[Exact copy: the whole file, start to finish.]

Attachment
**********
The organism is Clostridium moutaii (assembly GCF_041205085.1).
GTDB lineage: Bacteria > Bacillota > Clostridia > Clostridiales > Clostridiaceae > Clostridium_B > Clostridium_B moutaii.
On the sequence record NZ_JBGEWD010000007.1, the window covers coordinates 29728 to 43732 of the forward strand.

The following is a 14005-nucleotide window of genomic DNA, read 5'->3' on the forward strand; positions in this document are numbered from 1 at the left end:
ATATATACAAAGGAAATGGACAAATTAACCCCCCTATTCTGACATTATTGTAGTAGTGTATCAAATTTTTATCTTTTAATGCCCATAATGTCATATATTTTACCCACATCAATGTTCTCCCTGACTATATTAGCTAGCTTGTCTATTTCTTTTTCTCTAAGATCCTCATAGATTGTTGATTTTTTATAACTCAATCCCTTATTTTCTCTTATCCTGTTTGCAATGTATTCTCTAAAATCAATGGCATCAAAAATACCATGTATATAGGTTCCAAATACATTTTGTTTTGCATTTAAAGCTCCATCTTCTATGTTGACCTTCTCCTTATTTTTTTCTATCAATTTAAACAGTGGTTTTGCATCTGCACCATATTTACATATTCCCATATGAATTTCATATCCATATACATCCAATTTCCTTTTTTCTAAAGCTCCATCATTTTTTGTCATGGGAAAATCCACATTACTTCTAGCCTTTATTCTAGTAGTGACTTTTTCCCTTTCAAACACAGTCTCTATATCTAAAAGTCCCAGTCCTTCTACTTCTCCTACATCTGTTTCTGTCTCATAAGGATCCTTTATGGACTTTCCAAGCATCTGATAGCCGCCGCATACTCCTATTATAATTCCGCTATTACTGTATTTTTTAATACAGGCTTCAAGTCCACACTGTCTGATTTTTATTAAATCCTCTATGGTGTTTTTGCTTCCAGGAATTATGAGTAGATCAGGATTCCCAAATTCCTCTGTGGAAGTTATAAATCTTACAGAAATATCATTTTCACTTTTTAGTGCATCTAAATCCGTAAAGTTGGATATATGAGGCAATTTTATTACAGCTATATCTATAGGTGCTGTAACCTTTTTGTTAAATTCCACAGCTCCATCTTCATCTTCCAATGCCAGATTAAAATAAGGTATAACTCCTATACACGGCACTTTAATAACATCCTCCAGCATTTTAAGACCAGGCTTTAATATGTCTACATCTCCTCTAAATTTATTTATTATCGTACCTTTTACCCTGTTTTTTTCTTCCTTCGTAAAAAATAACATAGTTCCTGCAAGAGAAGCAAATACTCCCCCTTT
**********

The organism is Clostridium moutaii (assembly GCF_041205085.1).
GTDB lineage: Bacteria > Bacillota > Clostridia > Clostridiales > Clostridiaceae > Clostridium_B > Clostridium_B moutaii.
On the sequence record NZ_JBGEWD010000007.1, the window covers coordinates 29728 to 43732 of the forward strand.

The following is a 14005-nucleotide window of genomic DNA, read 5'->3' on the forward strand; positions in this document are numbered from 1 at the left end:
ATATATACAAAGGAAATGGACAAATTAACCCCCCTATTCTGACATTATTGTAGTAGTGTATCAAATTTTTATCTTTTAATGCCCATAATGTCATATATTTTACCCACATCAATGTTCTCCCTGACTATATTAGCTAGCTTGTCTATTTCTTTTTCTCTAAGATCCTCATAGATTGTTGATTTTTTATAACTCAATCCCTTATTTTCTCTTATCCTGTTTGCAATGTATTCTCTAAAATCAATGGCATCAAAAATACCATGTATATAGGTTCCAAATACATTTTGTTTTGCATTTAAAGCTCCATCTTCTATGTTGACCTTCTCCTTATTTTTTTCTATCAATTTAAACAGTGGTTTTGCATCTGCACCATATTTACATATTCCCATATGAATTTCATATCCATATACATCCAATTTCCTTTTTTCTAAAGCTCCATCATTTTTTGTCATGGGAAAATCCACATTACTTCTAGCCTTTATTCTAGTAGTGACTTTTTCCCTTTCAAACACAGTCTCTATATCTAAAAGTCCCAGTCCTTCTACTTCTCCTACATCTGTTTCTGTCTCATAAGGATCCTTTATGGACTTTCCAAGCATCTGATAGCCGCCGCATACTCCTATTATAATTCCGCTATTACTGTATTTTTTAATACAGGCTTCAAGTCCACACTGTCTGATTTTTATTAAATCCTCTATGGTGTTTTTGCTTCCAGGAATTATGAGTAGATCAGGATTCCCAAATTCCTCTGTGGAAGTTATAAATCTTACAGAAATATCATTTTCACTTTTTAGTGCATCTAAATCCGTAAAGTTGGATATATGAGGCAATTTTATTACAGCTATATCTATAGGTGCTGTAACCTTTTTGTTAAATTCCACAGCTCCATCTTCATCTTCCAATGCCAGATTAAAATAAGGTATAACTCCTATACACGGCACTTTAATAACATCCTCCAGCATTTTAAGACCAGGCTTTAATATGTCTACATCTCCTCTAAATTTATTTATTATCGTACCTTTTACCCTGTTTTTTTCTTCCTTCGTAAAAAATAACATAGTTCCTGCAAGAGAAGCAAATACTCCCCCTTT